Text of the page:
People have always hungered for peace and yet have never been able to achieve it. The Bible makes this promise: “They shall beat their swords into plowshares, and their spears into pruning-hooks: nation shall not lift up sword against nation, neither shall they learn war any more” (Isa. 2:4). Something about this promise quickens the heart of every person who reads it. However, we need to realize that Jesus added a footnote to this promise that helps us know when we can expect its fulfillment: “And ye shall hear of wars and rumors of wars: see that ye be not troubled: for all these things must come to pass, but the end is not yet. For nation shall rise against nation and kingdom against kingdom: there shall be famines, and pestilences, and earthquakes, in divers places . . . and this gospel of the kingdom shall be preached in all the world for a witness unto all nations; and then shall the end come” (Matt. 24:6–14). If I understand Jesus’ footnote correctly, he was saying that this promise is never to be experienced until his second coming. In other words, we should not expect this kind of peace until the millennium.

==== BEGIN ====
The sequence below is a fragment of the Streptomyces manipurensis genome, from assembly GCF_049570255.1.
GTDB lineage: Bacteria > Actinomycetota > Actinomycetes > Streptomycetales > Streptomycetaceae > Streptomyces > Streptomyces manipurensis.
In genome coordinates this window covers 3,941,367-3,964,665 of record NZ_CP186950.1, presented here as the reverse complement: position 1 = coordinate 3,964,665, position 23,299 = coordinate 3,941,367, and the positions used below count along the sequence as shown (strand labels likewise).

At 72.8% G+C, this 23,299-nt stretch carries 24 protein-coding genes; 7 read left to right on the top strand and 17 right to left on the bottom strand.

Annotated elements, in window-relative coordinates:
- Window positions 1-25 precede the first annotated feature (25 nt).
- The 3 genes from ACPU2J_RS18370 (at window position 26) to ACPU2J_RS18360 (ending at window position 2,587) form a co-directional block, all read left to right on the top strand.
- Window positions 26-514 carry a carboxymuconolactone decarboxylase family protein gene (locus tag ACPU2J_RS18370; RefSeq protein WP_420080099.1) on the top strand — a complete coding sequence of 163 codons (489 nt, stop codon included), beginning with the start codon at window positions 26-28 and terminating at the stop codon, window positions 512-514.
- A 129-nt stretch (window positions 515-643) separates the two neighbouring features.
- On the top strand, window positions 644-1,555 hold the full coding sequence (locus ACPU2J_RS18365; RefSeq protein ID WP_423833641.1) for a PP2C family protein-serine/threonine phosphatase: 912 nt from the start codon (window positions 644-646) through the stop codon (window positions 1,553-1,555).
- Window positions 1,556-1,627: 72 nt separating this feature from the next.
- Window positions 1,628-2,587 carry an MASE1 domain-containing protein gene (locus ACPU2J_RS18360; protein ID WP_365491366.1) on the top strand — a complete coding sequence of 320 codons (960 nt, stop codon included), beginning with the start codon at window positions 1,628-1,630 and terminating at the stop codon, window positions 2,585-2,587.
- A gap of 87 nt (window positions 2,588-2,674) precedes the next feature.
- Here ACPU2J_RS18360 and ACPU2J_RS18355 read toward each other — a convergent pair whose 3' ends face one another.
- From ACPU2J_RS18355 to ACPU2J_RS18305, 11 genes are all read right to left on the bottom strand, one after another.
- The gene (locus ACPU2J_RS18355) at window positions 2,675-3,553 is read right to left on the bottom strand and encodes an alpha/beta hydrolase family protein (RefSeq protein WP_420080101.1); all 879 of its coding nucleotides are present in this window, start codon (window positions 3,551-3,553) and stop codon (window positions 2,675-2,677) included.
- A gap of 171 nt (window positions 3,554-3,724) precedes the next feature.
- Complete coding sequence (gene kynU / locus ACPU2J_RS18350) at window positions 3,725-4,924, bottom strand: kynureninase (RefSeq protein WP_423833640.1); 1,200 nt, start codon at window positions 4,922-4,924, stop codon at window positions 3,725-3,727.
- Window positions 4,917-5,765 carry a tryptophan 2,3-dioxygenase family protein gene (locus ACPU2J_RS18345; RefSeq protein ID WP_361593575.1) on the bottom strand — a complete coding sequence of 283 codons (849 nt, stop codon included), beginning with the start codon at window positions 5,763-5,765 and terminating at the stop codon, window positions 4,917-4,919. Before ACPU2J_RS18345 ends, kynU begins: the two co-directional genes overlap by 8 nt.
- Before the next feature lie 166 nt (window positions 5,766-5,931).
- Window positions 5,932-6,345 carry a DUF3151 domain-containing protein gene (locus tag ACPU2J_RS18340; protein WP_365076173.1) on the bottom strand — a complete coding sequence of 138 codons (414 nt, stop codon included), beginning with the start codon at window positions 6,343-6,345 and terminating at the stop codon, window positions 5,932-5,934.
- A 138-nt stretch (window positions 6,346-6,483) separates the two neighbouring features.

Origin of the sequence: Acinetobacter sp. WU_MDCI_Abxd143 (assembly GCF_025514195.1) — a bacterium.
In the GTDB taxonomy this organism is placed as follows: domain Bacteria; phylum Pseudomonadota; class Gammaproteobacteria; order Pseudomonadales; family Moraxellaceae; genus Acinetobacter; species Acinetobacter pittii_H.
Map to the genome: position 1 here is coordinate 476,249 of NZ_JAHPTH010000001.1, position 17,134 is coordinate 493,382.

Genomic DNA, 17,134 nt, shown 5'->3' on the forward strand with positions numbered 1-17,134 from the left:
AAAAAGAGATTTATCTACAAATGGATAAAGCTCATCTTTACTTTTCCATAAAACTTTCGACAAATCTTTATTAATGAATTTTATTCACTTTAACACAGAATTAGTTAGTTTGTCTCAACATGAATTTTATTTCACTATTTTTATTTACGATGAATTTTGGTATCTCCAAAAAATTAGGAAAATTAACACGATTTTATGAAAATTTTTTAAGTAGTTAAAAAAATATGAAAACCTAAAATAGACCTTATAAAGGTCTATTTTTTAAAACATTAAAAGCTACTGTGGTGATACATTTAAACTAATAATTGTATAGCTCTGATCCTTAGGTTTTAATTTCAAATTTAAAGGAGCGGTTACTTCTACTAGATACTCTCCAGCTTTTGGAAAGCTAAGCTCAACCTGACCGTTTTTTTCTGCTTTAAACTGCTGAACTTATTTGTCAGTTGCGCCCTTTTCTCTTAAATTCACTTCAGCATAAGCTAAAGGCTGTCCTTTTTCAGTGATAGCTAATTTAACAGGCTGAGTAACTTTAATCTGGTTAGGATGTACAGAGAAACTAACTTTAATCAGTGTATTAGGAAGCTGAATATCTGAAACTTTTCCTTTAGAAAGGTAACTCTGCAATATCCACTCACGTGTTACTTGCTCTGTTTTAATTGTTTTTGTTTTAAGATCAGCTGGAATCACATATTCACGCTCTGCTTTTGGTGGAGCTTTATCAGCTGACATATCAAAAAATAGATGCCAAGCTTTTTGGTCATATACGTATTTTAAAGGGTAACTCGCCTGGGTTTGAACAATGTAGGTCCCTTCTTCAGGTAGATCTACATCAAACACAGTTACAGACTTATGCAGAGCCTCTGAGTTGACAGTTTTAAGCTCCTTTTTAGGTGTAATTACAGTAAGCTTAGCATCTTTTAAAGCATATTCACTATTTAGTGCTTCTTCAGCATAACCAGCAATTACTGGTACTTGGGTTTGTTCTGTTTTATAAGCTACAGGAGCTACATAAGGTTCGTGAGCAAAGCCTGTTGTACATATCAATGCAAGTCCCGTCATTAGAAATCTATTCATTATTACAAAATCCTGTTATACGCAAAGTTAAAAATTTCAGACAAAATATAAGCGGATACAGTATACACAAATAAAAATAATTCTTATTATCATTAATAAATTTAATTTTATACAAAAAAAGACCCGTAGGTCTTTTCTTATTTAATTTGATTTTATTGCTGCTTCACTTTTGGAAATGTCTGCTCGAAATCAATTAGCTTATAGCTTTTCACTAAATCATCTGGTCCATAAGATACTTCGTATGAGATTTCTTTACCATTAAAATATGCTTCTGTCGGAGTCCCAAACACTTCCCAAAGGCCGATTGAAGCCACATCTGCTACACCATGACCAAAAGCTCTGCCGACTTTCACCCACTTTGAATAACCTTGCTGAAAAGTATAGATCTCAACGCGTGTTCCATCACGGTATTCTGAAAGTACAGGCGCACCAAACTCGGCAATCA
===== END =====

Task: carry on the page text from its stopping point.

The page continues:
2) They avoid the pitfalls of a barren prosperity (Isa. 2:6–9).
Isaiah 2:6–9 speaks of a barren prosperity. One might well call it a prosperous poverty. We are urged to walk in the light of God lest we stumble into the hidden pitfalls that a barren prosperity holds for us. The people of Isaiah’s time, like people of our own, seem to have filled their lives with material things. Isaiah said that God had forsaken them because they were “replenished from the east.” In other words, they were filled up with goods and philosophies from the East. When a motel is full, the “No Vacancy” sign is hung out. This means there is room for no one else. There are many people today who, if they were honest, would put “No Vacancy” signs around their necks because they have filled their lives with their own fancies and activities so that there is no room at all for God.